My top 12 things to do in Shanghai

I recently turned 30 and to celebrate this big ordeal Matt and I decided to go on another one of our China adventures, but instead of mountains and epic scenery, we opted for sky scrapers and busy sidewalks – hello Shanghai!!

Arriving from a Western city into Shanghai you would probably just be expecting the usual city delights, but coming from a small city in western China where there is little to no traces of Western culture, we literally could not wait to join the millions of expats and get a little Western back into our lives, and of course take time to enjoy the sights, sounds and smells of China’s most populated city.

We spent four full days in Shanghai and each day was packed with exploration. There is literally so much to do in Shanghai and if you only have a short amount of time, you really can’t see and do it all. I think we did a pretty good job of packing in as much as possible in our four days, but we were bloody knackered by the end of it!

If you’re thinking about spending a few days in Shanghai then hopefully this post will make your life a little bit easier. Get those comfy shoes at the ready, it’s time to explore Shanghai.

1. Discover the city’s amazing architecture

As you wander around the city you will be amazed by all the fascinating buildings, I know I was. From the Grand Theatre to the Science Museum the size and grandeur of the buildings will surley impress.
 

 

 

 
 

2. Visit The Bund during the day and at night

This is the number one tourist site in Shanghai so prepare yourself to be surrounded by thousands of tourists trying to get the ulitmate shot of the city skyline with the iconic Pearl Tower taking centre stage, looking all spaceship like. It doesn’t get any less busy at night, but with all the bright city lights lighting up the Huangpu River, who can resist heading back there in the evening?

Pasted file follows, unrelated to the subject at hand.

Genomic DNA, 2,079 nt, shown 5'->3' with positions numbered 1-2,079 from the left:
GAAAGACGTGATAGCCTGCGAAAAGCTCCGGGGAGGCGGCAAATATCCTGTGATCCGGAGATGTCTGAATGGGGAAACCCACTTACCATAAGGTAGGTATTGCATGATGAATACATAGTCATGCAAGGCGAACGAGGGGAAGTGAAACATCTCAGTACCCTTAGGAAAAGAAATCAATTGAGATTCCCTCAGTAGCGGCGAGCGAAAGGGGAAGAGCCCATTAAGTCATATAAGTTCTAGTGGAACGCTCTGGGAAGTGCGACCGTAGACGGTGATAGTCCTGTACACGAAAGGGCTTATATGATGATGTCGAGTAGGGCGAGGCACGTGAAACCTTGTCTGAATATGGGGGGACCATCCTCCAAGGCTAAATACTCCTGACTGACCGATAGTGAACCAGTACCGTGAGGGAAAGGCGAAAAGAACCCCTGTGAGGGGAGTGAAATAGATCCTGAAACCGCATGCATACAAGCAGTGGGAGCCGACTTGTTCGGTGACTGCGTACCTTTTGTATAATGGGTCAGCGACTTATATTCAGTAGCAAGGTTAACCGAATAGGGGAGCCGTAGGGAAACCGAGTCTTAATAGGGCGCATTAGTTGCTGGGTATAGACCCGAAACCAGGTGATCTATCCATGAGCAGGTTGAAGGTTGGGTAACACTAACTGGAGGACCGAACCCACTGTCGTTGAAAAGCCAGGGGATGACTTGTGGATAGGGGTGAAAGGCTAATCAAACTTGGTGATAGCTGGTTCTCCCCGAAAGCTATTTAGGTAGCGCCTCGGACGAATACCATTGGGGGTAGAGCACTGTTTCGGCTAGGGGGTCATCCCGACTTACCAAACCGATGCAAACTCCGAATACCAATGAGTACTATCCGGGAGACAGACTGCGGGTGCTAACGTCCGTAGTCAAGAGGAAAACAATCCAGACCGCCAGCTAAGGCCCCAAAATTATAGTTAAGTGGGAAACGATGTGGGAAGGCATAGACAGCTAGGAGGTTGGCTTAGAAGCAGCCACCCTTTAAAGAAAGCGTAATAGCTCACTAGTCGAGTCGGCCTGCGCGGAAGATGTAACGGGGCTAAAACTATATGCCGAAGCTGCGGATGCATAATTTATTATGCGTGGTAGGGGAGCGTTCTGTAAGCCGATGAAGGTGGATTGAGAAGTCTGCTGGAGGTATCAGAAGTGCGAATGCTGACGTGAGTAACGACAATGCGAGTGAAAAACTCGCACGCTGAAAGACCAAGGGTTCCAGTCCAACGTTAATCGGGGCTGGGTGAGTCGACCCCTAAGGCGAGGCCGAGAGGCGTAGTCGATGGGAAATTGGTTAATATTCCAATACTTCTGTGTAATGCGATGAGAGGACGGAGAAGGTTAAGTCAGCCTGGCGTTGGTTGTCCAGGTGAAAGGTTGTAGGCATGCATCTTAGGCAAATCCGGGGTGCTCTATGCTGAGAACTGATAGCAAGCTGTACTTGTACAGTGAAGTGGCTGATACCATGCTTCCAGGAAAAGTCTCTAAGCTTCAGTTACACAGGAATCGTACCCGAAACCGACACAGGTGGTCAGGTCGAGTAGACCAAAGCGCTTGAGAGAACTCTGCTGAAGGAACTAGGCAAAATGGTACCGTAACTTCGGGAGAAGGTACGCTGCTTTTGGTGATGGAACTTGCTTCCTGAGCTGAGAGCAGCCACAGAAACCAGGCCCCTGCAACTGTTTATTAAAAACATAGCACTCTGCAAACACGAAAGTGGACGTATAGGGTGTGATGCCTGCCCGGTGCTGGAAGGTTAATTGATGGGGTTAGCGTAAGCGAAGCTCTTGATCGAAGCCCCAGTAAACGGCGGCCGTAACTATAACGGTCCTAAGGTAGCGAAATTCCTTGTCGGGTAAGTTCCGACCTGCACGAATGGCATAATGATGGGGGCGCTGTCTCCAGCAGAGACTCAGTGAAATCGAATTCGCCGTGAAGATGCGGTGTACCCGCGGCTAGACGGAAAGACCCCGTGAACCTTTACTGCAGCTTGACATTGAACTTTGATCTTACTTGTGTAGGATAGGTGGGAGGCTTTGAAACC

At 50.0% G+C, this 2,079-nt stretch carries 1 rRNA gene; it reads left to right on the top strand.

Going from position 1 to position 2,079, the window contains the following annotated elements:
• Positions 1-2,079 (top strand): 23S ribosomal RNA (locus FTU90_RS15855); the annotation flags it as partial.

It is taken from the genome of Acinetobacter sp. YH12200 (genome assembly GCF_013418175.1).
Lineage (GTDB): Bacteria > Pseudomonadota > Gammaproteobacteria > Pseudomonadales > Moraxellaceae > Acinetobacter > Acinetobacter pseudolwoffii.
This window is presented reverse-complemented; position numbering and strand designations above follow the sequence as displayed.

3. Get high at the top of Shanghai Tower in the World Financial Centre

Standing tall at 632 metres, this mega 28 story skyscraper dominates the city skyline and with the highest observation deck and fastest elevator in the world, it would be rude not to pay a visit to the top of Shanghai. Ticket prices cost 180 RMB per person and you can stay at the top for as long as you like. I recommend getting there about an hour or so before sunset so you can secure a viewing spot and watch in awe as the city lights up and the sun goes down.
 

 

 

 
 

4. Wander through the beautiful Former French Concession area

I absolutely adored the French Concession area with its cute coffee shops and quaint little shops selling gorgeous (and expensive) clothes. The streets are lined with huge trees and like its name suggests there is a huge French influence here. The first place we stumbled across was a French bistro called Cafè Montmartre we had brunch and devoured French baguettes, it was the best! At night time the resturants and bars are open late, so if like us, you fancy a glass of red after a long day of walking around there are plenty of places to quench your thirst.
 

 

 
 

5. Explore the tiny alleyways and boutique arts and crafts shops in Tian Zi Fang

If you love shopping but like to stay away from designer malls and highstreet stores, then Tian Zi Fang is perfect for you. With a series of maze like alleyways full of arts and crafts shops and hidden bars and restaurants, this place is perfect for finding an authentic and original souvenir or grabbing a cheeky (imported) beer. It was places like Tian Zi Fang which made me fall in love with Shanghai and all its quirkyness.
 

 

 
 

6. See modern and ancient China collide at the Jing’an Temple

We were just out wandering the streets when we happened to come across this beautiful ancient temple. Surrounded by a sea of modern architecture the beauty of this ancient place of worship is a sight for sore eyes amongst one of the busiest shopping districts in Shanghai. To enter you must pay 50 RMB and inside you will discover wonderful paintings and Buddha statues, this is the perfect place to escape the chaotic city streets just outside the temple walls.